World Breastfeeding Week is just around the corner again. It will be Aug.1-7.
It is recommended that a woman breastfeed for the first six months of life following with continued breastfeeding and adding complementary foods for up to 2 years of age and beyond. It is also recommended that mom and baby have early and uninterrupted skin to skin contact. This has been proven to improve neonatal survival and a vast reduction in morbidity.
All mothers who wish to breastfeed should be supported early on and educated during pregnancy. It is important that the baby go to breast within the first hour after delivery if possible. This helps to initiate as well as establish breastfeeding and helps to combat common breastfeeding problems.
The key to improving breastfeeding rates is counseling. Having access to a skilled breastfeeding counselor helps to extend the duration of breastfeeding and can promote exclusive breastfeeding. This benefits not only moms and babies, but also families and the economy.
During the COVID-19 pandemic, mothers needed access to skilled support counselors for breastfeeding help more than ever before. The pandemic forced healthcare workers into being able to find other ways to reach their clients and people in need of help like never before, face to face was not an option many times, so virtual contact and many calls have been the source of help. It is imperative that countries all over continue to try to come up with imaginative solutions that includes e-counseling and the ongoing support to provide the skilled breastfeeding support to mothers in need.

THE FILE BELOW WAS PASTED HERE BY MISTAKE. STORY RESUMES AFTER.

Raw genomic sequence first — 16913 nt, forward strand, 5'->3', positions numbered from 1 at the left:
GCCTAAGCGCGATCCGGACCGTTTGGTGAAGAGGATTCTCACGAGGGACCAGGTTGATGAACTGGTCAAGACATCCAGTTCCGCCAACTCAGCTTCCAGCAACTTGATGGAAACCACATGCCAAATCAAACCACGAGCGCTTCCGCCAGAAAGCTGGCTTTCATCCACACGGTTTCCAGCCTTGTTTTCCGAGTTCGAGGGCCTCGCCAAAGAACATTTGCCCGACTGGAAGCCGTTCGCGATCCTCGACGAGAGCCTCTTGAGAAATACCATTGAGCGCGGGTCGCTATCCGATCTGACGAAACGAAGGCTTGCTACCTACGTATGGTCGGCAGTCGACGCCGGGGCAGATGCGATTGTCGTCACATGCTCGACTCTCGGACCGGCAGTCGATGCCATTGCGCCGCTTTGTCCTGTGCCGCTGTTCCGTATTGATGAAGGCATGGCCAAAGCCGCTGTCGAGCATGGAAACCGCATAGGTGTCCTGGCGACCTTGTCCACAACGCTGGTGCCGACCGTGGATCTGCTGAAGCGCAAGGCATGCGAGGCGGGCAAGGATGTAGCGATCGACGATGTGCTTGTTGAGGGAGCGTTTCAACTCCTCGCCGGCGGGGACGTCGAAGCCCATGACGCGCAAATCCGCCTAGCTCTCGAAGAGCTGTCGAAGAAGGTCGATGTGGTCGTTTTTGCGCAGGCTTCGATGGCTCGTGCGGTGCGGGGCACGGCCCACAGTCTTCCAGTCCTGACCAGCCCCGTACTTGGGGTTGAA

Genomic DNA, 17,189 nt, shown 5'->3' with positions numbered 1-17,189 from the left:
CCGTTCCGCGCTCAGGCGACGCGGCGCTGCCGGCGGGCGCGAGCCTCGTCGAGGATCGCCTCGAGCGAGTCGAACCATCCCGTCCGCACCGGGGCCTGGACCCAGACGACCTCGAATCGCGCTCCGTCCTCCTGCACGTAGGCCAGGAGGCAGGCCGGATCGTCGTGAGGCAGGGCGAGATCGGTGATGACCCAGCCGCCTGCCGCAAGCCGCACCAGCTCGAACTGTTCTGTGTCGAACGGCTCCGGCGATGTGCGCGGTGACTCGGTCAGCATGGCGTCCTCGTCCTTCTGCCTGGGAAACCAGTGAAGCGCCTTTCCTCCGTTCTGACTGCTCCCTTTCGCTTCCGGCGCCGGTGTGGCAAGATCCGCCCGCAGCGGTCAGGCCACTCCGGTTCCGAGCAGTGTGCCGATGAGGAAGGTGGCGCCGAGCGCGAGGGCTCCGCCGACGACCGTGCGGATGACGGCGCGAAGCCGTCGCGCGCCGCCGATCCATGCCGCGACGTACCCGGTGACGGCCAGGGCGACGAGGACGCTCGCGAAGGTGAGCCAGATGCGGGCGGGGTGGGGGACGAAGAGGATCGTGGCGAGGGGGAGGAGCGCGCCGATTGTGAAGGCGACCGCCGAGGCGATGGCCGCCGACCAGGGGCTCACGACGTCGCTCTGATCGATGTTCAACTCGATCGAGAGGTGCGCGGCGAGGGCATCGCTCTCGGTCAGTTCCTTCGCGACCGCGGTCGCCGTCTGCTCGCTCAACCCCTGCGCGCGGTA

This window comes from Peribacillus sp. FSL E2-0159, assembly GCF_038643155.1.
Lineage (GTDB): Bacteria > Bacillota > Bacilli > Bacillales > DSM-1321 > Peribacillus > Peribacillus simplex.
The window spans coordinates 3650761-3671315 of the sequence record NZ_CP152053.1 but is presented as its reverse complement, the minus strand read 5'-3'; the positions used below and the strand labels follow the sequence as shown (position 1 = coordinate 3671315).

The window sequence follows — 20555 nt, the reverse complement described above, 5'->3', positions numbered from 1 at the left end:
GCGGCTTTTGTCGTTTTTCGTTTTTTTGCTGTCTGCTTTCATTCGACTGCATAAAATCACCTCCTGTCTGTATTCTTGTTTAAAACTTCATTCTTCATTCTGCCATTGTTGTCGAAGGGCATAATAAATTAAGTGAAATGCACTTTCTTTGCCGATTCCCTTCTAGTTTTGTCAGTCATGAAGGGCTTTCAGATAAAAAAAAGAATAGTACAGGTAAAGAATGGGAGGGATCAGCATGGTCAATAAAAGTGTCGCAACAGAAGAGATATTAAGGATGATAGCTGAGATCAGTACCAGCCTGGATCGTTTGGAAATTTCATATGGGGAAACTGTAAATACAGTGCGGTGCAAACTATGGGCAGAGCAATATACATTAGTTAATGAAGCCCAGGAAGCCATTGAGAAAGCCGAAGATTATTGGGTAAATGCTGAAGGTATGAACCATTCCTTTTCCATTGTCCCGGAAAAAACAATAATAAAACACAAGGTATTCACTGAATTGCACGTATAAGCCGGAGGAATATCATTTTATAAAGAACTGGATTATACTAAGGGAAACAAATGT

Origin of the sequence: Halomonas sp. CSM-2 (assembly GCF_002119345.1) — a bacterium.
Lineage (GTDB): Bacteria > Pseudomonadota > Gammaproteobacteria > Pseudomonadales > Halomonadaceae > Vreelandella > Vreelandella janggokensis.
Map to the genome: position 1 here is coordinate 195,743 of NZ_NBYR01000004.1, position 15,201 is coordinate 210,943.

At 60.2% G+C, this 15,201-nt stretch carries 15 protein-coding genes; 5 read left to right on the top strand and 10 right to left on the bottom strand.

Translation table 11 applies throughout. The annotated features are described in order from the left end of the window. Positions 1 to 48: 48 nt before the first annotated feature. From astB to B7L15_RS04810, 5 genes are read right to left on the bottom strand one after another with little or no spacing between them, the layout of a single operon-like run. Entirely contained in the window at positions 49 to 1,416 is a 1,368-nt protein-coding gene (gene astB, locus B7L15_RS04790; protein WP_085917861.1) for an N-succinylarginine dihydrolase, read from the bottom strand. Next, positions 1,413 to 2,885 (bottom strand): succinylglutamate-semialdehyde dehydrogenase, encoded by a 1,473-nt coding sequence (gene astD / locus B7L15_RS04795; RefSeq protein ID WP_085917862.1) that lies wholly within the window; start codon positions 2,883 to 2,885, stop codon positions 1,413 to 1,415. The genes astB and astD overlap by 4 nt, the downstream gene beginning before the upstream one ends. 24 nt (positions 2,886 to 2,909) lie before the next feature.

As always, with World Breastfeeding Week, keep in mind the many benefits to both infant and mom. These benefits include fewer ear infections, less gas, constipation as well as diarrhea, less risk of pneumonia and sudden infant death syndrome. It lessens the risk of childhood obesity and diabetes, just to name a few.
Breastfed babies are happy babies. They get to know their mothers from the very start and feel very safe in mom’s arms. They are smarter and have better brain development as well as doing better on IQ tests.
Mothers who breastfeed are healthier as well. They have less risk of postpartum depression, as well as less risk of breast, ovarian and uterine cancer.
Last but not least the bond between mom and baby is impeccable. Breastfeeding, hands down is the simplest as well as the safest way to feed your baby.
For more information or questions call Jennifer Luker, breastfeeding program manager with the Jackson County Department of Public Health, at 587-8243.